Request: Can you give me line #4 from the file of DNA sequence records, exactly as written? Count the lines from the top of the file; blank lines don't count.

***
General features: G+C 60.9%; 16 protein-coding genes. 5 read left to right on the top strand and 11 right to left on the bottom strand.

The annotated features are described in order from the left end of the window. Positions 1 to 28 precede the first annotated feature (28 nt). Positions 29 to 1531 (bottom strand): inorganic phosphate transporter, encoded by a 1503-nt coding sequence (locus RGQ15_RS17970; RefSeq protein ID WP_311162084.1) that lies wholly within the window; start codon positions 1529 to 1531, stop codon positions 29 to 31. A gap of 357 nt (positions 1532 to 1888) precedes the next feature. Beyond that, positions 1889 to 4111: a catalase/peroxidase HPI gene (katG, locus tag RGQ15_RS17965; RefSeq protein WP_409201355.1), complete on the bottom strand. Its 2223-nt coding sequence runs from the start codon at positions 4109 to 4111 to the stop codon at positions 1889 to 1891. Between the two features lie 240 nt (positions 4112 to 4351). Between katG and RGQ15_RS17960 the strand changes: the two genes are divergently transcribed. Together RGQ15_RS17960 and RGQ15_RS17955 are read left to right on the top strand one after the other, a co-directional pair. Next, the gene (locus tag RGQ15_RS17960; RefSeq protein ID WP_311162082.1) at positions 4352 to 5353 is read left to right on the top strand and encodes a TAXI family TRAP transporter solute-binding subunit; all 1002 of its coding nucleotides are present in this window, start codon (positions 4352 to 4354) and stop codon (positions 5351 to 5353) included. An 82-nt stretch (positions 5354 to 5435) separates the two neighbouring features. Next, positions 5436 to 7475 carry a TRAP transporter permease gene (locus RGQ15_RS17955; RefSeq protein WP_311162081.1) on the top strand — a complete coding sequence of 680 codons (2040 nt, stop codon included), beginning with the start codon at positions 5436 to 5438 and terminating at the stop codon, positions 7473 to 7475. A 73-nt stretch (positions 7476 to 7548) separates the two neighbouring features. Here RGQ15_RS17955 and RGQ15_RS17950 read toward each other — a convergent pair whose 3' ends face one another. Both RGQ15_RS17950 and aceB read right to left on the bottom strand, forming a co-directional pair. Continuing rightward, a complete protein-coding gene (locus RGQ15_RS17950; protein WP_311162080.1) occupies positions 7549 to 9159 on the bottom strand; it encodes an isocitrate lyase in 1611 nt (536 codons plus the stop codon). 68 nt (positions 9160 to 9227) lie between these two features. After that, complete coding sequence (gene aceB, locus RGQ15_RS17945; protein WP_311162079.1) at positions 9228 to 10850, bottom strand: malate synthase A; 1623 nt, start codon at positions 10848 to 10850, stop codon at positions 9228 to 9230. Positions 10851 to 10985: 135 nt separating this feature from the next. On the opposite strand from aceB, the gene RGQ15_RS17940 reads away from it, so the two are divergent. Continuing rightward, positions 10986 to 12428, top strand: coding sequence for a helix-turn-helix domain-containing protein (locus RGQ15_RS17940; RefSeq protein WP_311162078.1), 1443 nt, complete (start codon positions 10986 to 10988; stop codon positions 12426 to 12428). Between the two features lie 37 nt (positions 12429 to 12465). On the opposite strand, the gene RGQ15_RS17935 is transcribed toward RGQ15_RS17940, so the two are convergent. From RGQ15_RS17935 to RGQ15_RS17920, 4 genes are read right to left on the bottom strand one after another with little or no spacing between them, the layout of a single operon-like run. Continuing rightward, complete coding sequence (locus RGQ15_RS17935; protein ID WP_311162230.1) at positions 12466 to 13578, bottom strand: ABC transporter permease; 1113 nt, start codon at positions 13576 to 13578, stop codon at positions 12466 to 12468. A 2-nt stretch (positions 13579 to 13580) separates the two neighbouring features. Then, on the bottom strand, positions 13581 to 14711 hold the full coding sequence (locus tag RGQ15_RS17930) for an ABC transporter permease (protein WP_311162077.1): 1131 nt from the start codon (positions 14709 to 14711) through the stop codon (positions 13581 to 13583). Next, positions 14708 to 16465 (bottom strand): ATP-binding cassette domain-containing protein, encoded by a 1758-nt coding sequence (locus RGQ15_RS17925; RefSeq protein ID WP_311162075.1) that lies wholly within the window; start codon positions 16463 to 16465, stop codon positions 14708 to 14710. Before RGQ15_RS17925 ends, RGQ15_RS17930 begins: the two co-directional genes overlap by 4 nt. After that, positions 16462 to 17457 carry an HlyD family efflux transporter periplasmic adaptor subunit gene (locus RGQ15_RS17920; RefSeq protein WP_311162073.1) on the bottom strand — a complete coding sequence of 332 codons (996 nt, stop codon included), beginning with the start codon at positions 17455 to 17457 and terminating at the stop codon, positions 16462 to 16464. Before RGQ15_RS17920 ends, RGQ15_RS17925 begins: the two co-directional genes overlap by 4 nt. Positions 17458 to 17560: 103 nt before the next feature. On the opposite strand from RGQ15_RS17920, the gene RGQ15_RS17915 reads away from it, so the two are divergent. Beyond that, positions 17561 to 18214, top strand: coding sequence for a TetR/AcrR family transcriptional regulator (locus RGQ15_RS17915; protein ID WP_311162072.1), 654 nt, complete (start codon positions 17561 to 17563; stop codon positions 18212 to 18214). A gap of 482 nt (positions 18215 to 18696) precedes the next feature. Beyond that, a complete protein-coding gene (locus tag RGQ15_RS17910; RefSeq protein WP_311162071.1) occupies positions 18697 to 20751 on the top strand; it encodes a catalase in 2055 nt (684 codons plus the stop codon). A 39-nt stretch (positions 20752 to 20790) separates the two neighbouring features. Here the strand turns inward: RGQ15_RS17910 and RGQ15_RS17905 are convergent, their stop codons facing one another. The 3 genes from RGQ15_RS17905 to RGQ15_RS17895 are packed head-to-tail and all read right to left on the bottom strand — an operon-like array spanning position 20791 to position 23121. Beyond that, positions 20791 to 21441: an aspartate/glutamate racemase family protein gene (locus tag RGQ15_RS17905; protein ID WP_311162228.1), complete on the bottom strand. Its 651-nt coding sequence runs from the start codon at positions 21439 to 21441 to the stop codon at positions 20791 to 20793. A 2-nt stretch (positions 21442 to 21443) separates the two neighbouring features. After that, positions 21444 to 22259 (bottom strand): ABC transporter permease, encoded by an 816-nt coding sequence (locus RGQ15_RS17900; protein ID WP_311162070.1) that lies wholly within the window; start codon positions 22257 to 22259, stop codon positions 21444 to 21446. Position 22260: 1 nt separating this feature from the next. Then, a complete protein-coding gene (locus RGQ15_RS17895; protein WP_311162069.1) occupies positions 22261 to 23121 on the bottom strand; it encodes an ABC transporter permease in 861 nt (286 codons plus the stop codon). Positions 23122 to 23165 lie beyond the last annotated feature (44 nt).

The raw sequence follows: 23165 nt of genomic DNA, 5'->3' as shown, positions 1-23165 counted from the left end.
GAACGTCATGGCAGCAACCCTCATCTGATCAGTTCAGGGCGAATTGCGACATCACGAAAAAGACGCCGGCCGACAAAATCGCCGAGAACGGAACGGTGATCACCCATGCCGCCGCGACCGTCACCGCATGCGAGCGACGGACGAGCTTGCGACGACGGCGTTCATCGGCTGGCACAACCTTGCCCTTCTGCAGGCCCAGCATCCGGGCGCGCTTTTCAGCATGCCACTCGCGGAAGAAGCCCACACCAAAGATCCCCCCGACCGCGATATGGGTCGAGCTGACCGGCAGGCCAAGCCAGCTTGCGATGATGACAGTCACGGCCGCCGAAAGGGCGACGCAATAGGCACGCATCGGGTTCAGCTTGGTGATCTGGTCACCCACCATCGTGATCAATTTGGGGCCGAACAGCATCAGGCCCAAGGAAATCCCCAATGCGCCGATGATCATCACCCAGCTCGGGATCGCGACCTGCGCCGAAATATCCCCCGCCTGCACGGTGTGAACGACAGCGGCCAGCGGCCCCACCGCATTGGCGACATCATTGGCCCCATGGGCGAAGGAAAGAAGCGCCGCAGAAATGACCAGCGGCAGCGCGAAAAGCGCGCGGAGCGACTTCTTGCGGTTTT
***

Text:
GAACGTCATGGCAGCAACCCTCATCTGATCAGTTCAGGGCGAATTGCGACATCACGAAAAAGACGCCGGCCGACAAAATCGCCGAGAACGGAACGGTGATCACCCATGCCGCCGCGACCGTCACCGCATGCGAGCGACGGACGAGCTTGCGACGACGGCGTTCATCGGCTGGCACAACCTTGCCCTTCTGCAGGCCCAGCATCCGGGCGCGCTTTTCAGCATGCCACTCGCGGAAGAAGCCCACACCAAAGATCCCCCCGACCGCGATATGGGTCGAGCTGACCGGCAGGCCAAGCCAGCTTGCGATGATGACAGTCACGGCCGCCGAAAGGGCGACGCAATAGGCACGCATCGGGTTCAGCTTGGTGATCTGGTCACCCACCATCGTGATCAATTTGGGGCCGAACAGCATCAGGCCCAAGGAAATCCCCAATGCGCCGATGATCATCACCCAGCTCGGGATCGCGACCTGCGCCGAAATATCCCCCGCCTGCACGGTGTGAACGACAGCGGCCAGCGGCCCCACCGCATTGGCGACATCATTGGCCCCATGGGCGAAGGAAAGAAGCGCCGCAGAAATGACCAGCGGCAGCGCGAAAAGCGCGCGGAGCGACTTCTTGCGGTTTT